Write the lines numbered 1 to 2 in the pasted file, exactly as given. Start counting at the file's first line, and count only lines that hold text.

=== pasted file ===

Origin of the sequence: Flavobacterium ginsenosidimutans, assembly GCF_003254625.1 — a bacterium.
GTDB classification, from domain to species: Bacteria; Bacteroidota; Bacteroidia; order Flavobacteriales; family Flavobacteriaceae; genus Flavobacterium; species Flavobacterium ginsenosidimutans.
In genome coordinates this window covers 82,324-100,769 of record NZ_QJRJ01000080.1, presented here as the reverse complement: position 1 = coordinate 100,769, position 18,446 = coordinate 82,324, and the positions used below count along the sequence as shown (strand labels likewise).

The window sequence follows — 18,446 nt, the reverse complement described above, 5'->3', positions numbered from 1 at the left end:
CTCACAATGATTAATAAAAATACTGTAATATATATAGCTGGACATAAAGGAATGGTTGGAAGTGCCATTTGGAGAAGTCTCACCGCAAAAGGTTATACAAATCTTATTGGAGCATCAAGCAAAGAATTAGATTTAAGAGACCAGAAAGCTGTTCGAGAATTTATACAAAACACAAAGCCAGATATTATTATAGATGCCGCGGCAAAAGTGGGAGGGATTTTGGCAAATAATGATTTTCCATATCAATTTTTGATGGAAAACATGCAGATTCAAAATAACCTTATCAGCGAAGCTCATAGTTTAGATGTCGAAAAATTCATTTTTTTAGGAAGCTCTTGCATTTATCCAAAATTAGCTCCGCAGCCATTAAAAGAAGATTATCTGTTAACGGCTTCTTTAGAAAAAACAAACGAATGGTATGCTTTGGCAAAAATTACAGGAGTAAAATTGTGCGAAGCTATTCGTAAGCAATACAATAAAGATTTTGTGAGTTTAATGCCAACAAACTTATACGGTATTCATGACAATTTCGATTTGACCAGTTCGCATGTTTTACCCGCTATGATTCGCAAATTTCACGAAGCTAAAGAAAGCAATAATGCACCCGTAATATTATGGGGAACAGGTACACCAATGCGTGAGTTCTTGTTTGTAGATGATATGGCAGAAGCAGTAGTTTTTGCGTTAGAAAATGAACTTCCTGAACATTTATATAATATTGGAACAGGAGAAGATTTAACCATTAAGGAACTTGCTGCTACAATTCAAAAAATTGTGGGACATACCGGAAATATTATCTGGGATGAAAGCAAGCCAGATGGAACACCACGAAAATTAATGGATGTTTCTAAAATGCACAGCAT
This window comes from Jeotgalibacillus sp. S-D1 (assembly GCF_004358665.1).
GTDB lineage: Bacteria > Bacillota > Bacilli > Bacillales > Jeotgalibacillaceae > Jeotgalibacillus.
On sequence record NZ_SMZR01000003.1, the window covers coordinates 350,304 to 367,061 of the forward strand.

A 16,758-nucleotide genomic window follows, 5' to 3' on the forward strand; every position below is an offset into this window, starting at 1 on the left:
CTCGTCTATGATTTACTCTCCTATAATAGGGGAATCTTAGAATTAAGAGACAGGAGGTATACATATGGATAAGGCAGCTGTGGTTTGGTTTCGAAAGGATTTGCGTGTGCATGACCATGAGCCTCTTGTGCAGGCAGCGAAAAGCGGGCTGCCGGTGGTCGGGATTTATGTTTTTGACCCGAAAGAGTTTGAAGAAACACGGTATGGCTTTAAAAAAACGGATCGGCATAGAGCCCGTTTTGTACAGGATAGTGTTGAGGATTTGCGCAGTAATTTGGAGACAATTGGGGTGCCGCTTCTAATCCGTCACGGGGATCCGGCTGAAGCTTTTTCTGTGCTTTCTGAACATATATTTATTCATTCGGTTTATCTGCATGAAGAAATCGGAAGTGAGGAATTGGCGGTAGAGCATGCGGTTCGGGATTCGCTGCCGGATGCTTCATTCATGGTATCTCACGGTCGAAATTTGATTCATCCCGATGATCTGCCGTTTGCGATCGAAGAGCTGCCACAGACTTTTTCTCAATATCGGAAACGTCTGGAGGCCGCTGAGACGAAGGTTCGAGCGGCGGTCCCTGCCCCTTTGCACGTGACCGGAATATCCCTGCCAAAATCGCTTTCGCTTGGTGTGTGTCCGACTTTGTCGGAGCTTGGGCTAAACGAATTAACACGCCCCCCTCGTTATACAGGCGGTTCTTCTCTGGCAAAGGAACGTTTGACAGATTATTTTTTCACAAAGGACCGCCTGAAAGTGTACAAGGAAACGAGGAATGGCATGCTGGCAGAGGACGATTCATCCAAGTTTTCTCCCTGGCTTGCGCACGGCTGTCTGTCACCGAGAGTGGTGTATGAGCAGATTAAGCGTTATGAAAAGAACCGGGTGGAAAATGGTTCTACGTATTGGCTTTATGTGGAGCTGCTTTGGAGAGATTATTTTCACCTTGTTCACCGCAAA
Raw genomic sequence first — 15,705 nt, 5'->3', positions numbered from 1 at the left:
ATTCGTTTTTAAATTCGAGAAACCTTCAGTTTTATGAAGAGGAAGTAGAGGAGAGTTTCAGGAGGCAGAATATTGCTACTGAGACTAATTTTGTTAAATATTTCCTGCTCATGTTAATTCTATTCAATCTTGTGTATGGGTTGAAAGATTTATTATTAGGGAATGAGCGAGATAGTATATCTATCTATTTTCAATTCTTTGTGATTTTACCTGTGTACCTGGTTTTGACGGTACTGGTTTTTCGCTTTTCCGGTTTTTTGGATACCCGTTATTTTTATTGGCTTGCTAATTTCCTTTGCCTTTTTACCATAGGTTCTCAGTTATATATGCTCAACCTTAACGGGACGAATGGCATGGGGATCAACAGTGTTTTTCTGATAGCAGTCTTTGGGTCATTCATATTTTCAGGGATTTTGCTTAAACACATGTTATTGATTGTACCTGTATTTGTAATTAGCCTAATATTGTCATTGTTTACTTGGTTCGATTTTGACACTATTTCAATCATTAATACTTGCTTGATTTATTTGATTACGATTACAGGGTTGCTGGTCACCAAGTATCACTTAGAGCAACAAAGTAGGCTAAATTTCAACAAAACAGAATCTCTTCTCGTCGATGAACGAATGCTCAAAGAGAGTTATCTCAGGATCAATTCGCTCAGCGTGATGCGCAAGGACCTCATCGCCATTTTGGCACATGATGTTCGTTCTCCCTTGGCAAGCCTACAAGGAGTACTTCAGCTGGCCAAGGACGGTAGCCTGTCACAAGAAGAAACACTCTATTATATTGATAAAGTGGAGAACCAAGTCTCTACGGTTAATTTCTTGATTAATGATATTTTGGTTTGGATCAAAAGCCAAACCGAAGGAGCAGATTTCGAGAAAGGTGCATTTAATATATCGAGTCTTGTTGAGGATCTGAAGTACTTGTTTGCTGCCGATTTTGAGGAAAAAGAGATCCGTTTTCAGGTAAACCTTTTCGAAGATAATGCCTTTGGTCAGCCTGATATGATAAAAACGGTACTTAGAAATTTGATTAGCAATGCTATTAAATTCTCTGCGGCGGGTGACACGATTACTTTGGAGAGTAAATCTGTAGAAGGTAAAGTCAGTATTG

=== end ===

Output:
Origin of the sequence: Flavobacterium ginsenosidimutans, assembly GCF_003254625.1 — a bacterium.
GTDB classification, from domain to species: Bacteria; Bacteroidota; Bacteroidia; order Flavobacteriales; family Flavobacteriaceae; genus Flavobacterium; species Flavobacterium ginsenosidimutans.